A boy receives two coins from his father, one to drop into the offering bag in church and the other for ice-cream after service. On his way to church, he plays with one of the coins, tossing it and catching it in mid-air. Then he misses, and the coin falls into a drain. Unable to retrieve the coin, he looks up and says, ″Sorry, God, there goes your coin!″
What is our attitude to the giving of tithes and offerings? The longest section of the Israelites’ covenant has to do with the matter of giving so that the public worship of God can flourish (Nehemiah 10:32-39). The people promise to tithe from their crops to the Levites (v. 37) in return for their service to the Lord (Numbers 18:21). On their part, the Levites are to contribute a tithe from the tithes they receive (Nehemiah 10:38); this portion is called ″the LORD‘s offering″ (Numbers 18:26). The people vow to ensure that the priests and Levites are adequately taken care of so that they can continue serving the Lord and the community in leading in the worship of God. Unlike the other tribes, the tribe of Levi, from which priests and Levites come, have no agricultural land of their own.
In addition, the people also promise to give a third of a shekel annually for the service of the house of the Lord (Nehemiah 10:32). Though not stipulated in law, it is a kind of temple tax that will enable worship at the temple to continue. The money will be used to buy regular offerings and ″for all the duties of the house of our God″ (v. 33). Mention is also made of how wood for the altar is to be supplied (v. 34), and the people also promise to bring to the temple the firstfruits of their farms and families as thanksgiving and dedication (v. 37).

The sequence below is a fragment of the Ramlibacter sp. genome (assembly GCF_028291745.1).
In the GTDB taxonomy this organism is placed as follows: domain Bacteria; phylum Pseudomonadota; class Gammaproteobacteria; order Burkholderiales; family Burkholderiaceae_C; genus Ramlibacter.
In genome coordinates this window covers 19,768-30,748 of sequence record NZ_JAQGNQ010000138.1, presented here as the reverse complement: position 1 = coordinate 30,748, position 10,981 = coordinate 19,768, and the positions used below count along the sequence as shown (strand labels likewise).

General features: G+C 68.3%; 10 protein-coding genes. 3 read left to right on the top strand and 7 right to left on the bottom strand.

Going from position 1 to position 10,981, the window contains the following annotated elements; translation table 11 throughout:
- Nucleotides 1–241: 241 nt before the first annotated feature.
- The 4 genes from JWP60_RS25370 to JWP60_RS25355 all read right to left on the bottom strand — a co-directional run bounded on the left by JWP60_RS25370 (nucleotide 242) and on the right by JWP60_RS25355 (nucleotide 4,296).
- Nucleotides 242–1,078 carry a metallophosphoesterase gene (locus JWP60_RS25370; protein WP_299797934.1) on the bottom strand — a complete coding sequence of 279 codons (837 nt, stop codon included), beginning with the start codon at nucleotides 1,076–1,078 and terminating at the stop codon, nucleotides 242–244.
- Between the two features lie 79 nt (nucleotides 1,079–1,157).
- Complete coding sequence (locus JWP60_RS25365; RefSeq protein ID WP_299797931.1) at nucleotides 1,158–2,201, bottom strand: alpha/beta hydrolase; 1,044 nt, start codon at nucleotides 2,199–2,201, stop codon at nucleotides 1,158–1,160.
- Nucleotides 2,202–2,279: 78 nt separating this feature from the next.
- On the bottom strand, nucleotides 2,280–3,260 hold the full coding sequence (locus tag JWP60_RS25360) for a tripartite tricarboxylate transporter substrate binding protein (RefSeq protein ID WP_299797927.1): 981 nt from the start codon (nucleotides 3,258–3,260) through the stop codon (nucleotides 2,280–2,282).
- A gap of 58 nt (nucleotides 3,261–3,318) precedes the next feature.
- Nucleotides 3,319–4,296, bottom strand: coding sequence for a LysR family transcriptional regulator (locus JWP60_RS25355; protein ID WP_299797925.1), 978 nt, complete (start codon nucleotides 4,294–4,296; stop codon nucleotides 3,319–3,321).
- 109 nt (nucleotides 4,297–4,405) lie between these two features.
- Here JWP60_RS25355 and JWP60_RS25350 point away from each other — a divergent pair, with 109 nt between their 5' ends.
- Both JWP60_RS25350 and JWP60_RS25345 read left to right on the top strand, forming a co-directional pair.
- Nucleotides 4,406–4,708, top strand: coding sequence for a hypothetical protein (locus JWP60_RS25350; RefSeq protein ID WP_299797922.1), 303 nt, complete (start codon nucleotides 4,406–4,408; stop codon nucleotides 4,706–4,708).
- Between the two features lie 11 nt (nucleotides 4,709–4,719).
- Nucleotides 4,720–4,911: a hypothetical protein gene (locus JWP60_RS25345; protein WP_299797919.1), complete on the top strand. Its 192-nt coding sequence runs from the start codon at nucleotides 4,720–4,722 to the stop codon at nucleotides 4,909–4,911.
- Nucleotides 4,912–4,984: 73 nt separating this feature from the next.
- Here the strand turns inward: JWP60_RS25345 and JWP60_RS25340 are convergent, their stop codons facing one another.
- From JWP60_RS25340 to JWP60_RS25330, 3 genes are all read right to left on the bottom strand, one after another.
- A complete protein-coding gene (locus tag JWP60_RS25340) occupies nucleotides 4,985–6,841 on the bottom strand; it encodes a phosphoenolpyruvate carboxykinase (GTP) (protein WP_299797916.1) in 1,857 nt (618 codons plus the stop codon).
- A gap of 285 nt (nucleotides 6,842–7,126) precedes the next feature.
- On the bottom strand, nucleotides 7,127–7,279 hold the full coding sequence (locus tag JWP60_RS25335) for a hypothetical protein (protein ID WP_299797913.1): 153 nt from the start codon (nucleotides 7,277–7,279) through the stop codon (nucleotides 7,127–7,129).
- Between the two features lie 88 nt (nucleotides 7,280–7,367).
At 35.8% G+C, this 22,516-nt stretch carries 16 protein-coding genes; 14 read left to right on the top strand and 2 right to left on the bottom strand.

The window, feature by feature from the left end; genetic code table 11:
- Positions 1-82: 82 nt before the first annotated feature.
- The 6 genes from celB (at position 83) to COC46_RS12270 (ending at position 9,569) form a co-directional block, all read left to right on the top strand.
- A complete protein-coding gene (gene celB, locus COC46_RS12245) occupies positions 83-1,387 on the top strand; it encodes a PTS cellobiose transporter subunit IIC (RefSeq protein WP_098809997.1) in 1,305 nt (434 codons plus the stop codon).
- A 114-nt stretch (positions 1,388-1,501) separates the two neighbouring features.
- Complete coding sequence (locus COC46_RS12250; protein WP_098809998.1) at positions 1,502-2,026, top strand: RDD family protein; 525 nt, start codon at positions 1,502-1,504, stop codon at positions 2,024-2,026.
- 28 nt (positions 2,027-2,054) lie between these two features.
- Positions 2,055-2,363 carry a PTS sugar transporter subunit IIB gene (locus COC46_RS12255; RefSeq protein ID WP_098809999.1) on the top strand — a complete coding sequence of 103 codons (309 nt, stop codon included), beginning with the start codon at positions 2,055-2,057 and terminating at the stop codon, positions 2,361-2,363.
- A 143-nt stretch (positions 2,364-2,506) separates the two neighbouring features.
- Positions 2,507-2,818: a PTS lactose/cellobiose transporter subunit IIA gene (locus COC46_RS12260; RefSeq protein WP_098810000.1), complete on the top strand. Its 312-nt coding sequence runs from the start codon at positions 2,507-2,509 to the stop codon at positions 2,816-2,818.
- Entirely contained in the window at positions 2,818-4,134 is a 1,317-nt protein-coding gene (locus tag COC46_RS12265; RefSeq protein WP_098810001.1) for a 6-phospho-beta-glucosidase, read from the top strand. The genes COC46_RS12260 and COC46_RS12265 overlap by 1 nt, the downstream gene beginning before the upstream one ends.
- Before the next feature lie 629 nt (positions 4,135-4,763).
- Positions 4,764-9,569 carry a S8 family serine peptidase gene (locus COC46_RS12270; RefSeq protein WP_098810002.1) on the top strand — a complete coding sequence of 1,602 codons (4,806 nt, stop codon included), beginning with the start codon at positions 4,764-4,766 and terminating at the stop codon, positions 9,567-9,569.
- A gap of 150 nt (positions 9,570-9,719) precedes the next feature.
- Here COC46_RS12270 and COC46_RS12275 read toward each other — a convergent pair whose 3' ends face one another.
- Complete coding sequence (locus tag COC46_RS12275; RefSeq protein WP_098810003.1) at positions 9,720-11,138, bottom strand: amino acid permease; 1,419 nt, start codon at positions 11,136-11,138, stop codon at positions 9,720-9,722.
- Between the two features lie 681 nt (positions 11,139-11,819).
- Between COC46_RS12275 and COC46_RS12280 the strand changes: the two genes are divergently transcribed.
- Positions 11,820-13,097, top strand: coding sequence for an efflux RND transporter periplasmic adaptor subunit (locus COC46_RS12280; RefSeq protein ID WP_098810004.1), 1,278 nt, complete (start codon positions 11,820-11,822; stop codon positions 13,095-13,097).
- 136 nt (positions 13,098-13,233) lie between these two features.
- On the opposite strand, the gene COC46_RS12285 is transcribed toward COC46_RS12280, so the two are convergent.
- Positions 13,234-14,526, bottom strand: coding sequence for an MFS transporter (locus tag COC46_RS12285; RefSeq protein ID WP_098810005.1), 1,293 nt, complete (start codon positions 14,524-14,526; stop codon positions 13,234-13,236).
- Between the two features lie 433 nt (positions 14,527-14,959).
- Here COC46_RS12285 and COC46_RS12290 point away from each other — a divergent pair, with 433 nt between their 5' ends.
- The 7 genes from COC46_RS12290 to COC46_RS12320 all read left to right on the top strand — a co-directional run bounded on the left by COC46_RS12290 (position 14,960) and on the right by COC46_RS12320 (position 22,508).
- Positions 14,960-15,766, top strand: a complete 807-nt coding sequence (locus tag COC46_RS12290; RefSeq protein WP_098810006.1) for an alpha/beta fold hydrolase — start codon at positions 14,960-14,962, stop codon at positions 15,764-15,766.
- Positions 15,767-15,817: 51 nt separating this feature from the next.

These details may seem remote to us, because for Christians today there is no temple, Levites, and priests, and many of us live in urban environments, not agricultural ones. However, the principles are still applicable, as we have churches, mission agencies, pastors, missionaries, and church workers who require financial support. We do not have temple taxes, but should we be expected to tithe? Some churches note that the practice of tithing (as defined in the Old Testament, see Leviticus 27:30-33) is still applicable today, but others point out that the New Testament standard of giving is not so arithmetically precise (which might lead to a form of legalism), but encourages generous and self-sacrificial giving instead. What is given must be given willingly, cheerfully, and sincerely (2 Corinthians 8:1-7). Those who give their time to serve the Lord must be supported (1 Timothy 5:17-18) so that God’s work is not impeded by lack of funds.
Why are New Testament standards of Christian giving higher than compulsory tithing? In what ways is Jesus watching how we give (Mark 12:41-44), and why is this important? Assess your own giving to the Lord.
The Lord Jesus taught that ″the worker deserves his wages″ (Luke 10:7). Is there any ministry or worker that you know of who may need your help?